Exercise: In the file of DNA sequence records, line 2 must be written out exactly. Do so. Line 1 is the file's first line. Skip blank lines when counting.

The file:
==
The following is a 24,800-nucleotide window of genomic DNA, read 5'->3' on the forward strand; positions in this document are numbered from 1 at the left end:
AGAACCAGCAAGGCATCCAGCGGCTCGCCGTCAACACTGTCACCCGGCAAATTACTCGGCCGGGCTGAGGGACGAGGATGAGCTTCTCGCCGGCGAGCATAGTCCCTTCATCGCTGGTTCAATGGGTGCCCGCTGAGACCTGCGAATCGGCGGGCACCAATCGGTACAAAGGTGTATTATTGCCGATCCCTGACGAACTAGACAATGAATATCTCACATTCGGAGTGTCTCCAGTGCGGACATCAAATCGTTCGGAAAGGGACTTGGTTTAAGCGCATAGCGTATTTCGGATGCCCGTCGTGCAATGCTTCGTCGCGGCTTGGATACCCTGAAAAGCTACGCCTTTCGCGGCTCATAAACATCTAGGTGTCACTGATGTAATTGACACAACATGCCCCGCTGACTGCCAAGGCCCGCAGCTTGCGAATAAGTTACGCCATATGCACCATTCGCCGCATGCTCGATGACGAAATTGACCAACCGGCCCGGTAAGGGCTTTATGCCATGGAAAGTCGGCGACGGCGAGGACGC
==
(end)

AGAACCAGCAAGGCATCCAGCGGCTCGCCGTCAACACTGTCACCCGGCAAATTACTCGGCCGGGCTGAGGGACGAGGATGAGCTTCTCGCCGGCGAGCATAGTCCCTTCATCGCTGGTTCAATGGGTGCCCGCTGAGACCTGCGAATCGGCGGGCACCAATCGGTACAAAGGTGTATTATTGCCGATCCCTGACGAACTAGACAATGAATATCTCACATTCGGAGTGTCTCCAGTGCGGACATCAAATCGTTCGGAAAGGGACTTGGTTTAAGCGCATAGCGTATTTCGGATGCCCGTCGTGCAATGCTTCGTCGCGGCTTGGATACCCTGAAAAGCTACGCCTTTCGCGGCTCATAAACATCTAGGTGTCACTGATGTAATTGACACAACATGCCCCGCTGACTGCCAAGGCCCGCAGCTTGCGAATAAGTTACGCCATATGCACCATTCGCCGCATGCTCGATGACGAAATTGACCAACCGGCCCGGTAAGGGCTTTATGCCATGGAAAGTCGGCGACGGCGAGGACGC